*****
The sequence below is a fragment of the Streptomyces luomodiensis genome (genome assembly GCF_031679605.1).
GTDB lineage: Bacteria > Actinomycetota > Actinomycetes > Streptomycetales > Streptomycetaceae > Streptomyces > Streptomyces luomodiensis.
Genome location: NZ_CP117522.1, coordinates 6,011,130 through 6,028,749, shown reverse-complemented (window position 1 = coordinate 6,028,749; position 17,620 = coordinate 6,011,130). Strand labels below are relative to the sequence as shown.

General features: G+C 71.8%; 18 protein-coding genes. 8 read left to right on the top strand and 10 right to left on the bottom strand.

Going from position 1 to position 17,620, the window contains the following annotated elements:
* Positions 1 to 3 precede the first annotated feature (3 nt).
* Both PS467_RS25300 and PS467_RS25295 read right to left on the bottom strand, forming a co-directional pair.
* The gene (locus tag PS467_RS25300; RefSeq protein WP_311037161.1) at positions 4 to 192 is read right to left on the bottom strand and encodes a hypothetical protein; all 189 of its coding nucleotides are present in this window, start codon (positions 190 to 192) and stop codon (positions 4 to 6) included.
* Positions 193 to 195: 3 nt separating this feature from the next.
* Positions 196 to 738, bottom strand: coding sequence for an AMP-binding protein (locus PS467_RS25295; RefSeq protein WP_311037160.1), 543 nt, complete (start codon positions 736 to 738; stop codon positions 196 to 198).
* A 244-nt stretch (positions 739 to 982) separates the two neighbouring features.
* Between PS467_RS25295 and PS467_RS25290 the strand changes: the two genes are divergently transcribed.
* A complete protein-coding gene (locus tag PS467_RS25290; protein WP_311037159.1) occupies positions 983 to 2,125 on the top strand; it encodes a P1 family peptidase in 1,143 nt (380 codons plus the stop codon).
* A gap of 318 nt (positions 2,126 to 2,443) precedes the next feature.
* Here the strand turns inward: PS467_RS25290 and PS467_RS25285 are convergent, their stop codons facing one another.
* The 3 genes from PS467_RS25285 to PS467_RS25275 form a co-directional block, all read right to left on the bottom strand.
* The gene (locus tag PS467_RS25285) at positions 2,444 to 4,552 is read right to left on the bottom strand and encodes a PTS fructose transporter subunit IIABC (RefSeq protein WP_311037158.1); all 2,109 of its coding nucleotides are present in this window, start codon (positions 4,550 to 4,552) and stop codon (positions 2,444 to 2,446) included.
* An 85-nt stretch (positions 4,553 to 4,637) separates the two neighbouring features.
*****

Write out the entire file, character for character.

The sequence below is a fragment of the Streptomyces luomodiensis genome (genome assembly GCF_031679605.1).
GTDB lineage: Bacteria > Actinomycetota > Actinomycetes > Streptomycetales > Streptomycetaceae > Streptomyces > Streptomyces luomodiensis.
Genome location: NZ_CP117522.1, coordinates 6,011,130 through 6,028,749, shown reverse-complemented (window position 1 = coordinate 6,028,749; position 17,620 = coordinate 6,011,130). Strand labels below are relative to the sequence as shown.

General features: G+C 71.8%; 18 protein-coding genes. 8 read left to right on the top strand and 10 right to left on the bottom strand.

Going from position 1 to position 17,620, the window contains the following annotated elements:
* Positions 1 to 3 precede the first annotated feature (3 nt).
* Both PS467_RS25300 and PS467_RS25295 read right to left on the bottom strand, forming a co-directional pair.
* The gene (locus tag PS467_RS25300; RefSeq protein WP_311037161.1) at positions 4 to 192 is read right to left on the bottom strand and encodes a hypothetical protein; all 189 of its coding nucleotides are present in this window, start codon (positions 190 to 192) and stop codon (positions 4 to 6) included.
* Positions 193 to 195: 3 nt separating this feature from the next.
* Positions 196 to 738, bottom strand: coding sequence for an AMP-binding protein (locus PS467_RS25295; RefSeq protein WP_311037160.1), 543 nt, complete (start codon positions 736 to 738; stop codon positions 196 to 198).
* A 244-nt stretch (positions 739 to 982) separates the two neighbouring features.
* Between PS467_RS25295 and PS467_RS25290 the strand changes: the two genes are divergently transcribed.
* A complete protein-coding gene (locus tag PS467_RS25290; protein WP_311037159.1) occupies positions 983 to 2,125 on the top strand; it encodes a P1 family peptidase in 1,143 nt (380 codons plus the stop codon).
* A gap of 318 nt (positions 2,126 to 2,443) precedes the next feature.
* Here the strand turns inward: PS467_RS25290 and PS467_RS25285 are convergent, their stop codons facing one another.
* The 3 genes from PS467_RS25285 to PS467_RS25275 form a co-directional block, all read right to left on the bottom strand.
* The gene (locus tag PS467_RS25285) at positions 2,444 to 4,552 is read right to left on the bottom strand and encodes a PTS fructose transporter subunit IIABC (RefSeq protein WP_311037158.1); all 2,109 of its coding nucleotides are present in this window, start codon (positions 4,550 to 4,552) and stop codon (positions 2,444 to 2,446) included.
* An 85-nt stretch (positions 4,553 to 4,637) separates the two neighbouring features.